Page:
By on December 5, 2017

2019 Ram 1500, Image: ©2017 Spiedbilde

Fiat Chrysler executives have made it very clear: the next-generation Ram 1500 needs to move away from the styling cues of the past, no matter how hard the transition will be for brand traditionalists — or Ram execs.

We’ve already seen movement in this direction. Several 1500 trims — Rebel, Laramie Longhorn, Limited — have already ditched the signature crosshair grille for a new design, positioning the Ram name dead center, flanked by two U-shaped ribs. If you’re still unsure of what kind of truck you’re looking at, the 10-foot-high chromed letters adorning the tailgate provide a second subtle hint. Hashtag branding.

As seen in these spy photos, the next-generation 2019 Ram 1500, due for an unveiling at the North American International Auto Show in Detroit next month, has a face that’s bound to stoke controversy.

Besides the recently revealed 2018 Jeep Wrangler, no project is more important to FCA’s bottom line than the Ram 1500 update. There’s been no shortage of cash ($1.48 billion) thrown at the project. Production models should start rolling out of the retooled Sterling Heights assembly plant in January.

2019 Ram 1500, Image: Spiedbilde

This pre-production model, spied tooling around Michigan, is our most uncamouflaged look yet at the next 1500. Brightwork remains cloaked by sticky film, but there’s no hiding that grille.

Now the shape of an elongated hexagon, the grille shows no vertical crossmember, preferring instead a number of thin horizontal ribs and a larger piece running across the center. No doubt we’ll see the Ram badge affixed to the distinct center section. Above it, a chrome unibrow, thicker in the middle, runs atop the headlamps and grille. Below it, the new Ram’s bumper rivals Swiss Cheese for holes. There’s openings for tow hooks, foglamps, and a wide, thin, mesh-filled opening for airflow.

2019 Ram 1500, Image: Spiedbilde

It seems the full-figured front fenders remain to some degree, though they clearly aren’t as obvious as before. Overall, the truck’s flanks appear far more more slab-sided. The roofline is Pure Ram. Looking at the rear bumper and taillights, that old feeling of familiarity starts flooding back. While the taillight shape remains the same, the backup lights have split into an over/under design.

There’s a fairly thick dropcloth obscuring our view of what should be a mundane part of the body: the tailgate. Perhaps they don’t want us to see that it’s more than one piece?

Nothing’s come along, engine-wise, to sideline the 3.6-liter Pentastar V6 or 5.7-liter Hemi V8 from continued full-size duty, so expect to see those familiar mills under the hood when the 2019 model arrives. There’s also talk of FCA fielding a fuel-sipping turbocharged four-cylinder model. We’ve seen no proof of it as of yet.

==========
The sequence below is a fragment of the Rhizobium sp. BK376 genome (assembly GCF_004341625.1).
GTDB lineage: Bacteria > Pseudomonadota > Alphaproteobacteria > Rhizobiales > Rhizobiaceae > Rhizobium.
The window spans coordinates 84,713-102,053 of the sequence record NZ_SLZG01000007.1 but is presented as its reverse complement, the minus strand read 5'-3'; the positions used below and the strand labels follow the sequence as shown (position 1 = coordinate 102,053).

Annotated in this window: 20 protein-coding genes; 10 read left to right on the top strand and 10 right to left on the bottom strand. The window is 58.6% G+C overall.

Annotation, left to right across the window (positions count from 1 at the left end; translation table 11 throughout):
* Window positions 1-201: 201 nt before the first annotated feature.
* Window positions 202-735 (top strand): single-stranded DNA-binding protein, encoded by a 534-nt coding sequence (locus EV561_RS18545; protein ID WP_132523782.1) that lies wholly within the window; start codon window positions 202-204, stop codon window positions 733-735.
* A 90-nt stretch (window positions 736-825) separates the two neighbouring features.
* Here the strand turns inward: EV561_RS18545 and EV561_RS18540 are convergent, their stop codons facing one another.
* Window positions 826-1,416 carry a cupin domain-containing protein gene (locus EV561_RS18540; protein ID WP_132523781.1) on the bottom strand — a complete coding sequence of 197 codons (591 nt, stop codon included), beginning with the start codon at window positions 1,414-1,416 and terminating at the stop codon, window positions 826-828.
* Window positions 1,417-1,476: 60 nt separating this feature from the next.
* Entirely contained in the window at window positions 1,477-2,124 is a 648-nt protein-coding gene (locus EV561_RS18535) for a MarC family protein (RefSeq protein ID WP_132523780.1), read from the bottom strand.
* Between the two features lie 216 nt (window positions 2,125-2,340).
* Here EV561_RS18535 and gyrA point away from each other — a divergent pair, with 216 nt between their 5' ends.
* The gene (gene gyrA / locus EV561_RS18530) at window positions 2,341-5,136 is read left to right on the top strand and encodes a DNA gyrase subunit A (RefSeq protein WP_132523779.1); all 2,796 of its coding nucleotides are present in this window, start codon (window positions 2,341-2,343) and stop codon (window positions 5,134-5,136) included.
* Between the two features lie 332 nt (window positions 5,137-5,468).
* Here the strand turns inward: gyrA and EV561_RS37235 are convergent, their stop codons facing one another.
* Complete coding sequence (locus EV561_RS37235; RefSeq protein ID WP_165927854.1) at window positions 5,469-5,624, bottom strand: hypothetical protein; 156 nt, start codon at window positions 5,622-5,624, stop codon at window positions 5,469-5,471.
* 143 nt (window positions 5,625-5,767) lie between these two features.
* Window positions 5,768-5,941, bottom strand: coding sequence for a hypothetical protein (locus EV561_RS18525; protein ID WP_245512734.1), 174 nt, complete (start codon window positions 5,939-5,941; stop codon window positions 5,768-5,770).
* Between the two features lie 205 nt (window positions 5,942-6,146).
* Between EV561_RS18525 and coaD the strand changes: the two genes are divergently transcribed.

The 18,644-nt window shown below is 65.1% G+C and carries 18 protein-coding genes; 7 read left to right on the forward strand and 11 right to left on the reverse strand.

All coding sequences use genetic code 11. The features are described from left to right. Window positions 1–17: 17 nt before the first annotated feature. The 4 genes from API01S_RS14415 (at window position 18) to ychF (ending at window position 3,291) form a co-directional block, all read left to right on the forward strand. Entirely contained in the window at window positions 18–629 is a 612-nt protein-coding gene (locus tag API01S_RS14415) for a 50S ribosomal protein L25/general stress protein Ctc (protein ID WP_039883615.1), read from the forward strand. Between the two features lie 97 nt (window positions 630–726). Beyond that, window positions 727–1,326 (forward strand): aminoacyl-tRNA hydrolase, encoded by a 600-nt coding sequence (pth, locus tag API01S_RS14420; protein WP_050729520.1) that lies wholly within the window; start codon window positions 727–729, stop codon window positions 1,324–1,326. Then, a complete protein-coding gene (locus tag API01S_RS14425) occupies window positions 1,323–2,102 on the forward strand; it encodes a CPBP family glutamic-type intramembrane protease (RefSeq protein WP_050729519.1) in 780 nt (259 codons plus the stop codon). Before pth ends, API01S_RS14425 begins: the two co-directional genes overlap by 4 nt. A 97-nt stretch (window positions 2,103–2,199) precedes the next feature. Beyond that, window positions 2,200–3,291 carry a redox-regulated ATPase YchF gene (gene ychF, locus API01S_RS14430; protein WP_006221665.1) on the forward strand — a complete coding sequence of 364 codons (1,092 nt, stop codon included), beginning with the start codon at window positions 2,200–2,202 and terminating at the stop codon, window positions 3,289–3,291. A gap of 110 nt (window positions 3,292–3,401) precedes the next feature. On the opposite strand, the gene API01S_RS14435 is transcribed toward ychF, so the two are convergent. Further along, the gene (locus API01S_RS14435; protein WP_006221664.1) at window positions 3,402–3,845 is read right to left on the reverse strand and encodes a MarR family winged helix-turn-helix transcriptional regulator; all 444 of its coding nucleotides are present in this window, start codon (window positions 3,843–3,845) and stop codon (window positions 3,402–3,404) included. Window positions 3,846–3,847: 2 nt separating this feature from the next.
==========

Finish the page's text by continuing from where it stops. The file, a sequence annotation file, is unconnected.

Viewed from the front, this is a pretty radical change to what came before. If this new truck seems like a travesty to you, something you wouldn’t set foot in if your life depended on it, something that ruins your memories of the movie Twister, fear not. The previous-generation 1500 isn’t saying goodbye anytime soon. The older full-sizer continues in production for the 2018 and 2019 model years.

[Images: ©2017 Spiedbilde/The Truth About Cars]

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53 Comments on “Spied: 2019 Ram 1500, Now With Less Camo (and Tradition)...”


  • avatar
    davefromcalgary

    Yup, if that is indicative of the final shape, they ruined it. Headlights and grill look like they ripped off a Tundra TRD Pro, and that is not a compliment.

    • 0 avatar
      davefromcalgary

      https://tinyurl.com/yauyuzfv

      My visual reference.

      • 0 avatar
        Lou_BC

        Looks like a Tundra snout with a Raptor styled grill.

        • 0 avatar
          stuki

          I thought F150 upon seeing the grille as well. Which looks fine to me, as I never though the grille was Ram’s strongest point (the side profile is). The C pillar area is still far and away the nicest, most cohesive looking of halftons. Not so obvious on crewcabs, more so on extended cabs, and very obvious on reg cabs.

          Talking about cabs, aren’t they supposed to do a megacab halfton this time around? I can’t help but shudder at what will remain of bed length, if something like that is forced into a standard 19 ft OAL….

    • 0 avatar
      NMGOM

      Good thing I just bought my new 2017 Ram 2500.
      At least it looks like traditional Ram with the “big rig” stying that Jim Morrison said they’d never forego.
      Guess he got over-ruled by FCA do-do birds who seem not to know a golden egg when they have one.

      This proposed stying is a disaster. If I wanted a Ford truck, I’d buy a Ford truck…

      ==================

  • avatar
    igve2shtz

    The front end looks like a Ford Edge.

  • avatar
    jfk-usaf

    You can try to make it look like an F150 or Toyota but in the end it’s a Chrysler product… I’ll pass.

    • 0 avatar
      stuki

      A Chrysler product with very well proven (Ford guys may say outdated..) mechanicals, though….. Which, as long as there are people who don’t automatically associate newer with better, may not be such a bad place to be.

      • 0 avatar
        whynot

        Eh, the engine has never been the Ram’s issue (the transmission use to be a problem, not sure about the 8 speed used now). It has been the quality of everything wrapped around the engine and the Ram’s rather poor max payload.

        • 0 avatar
          stuki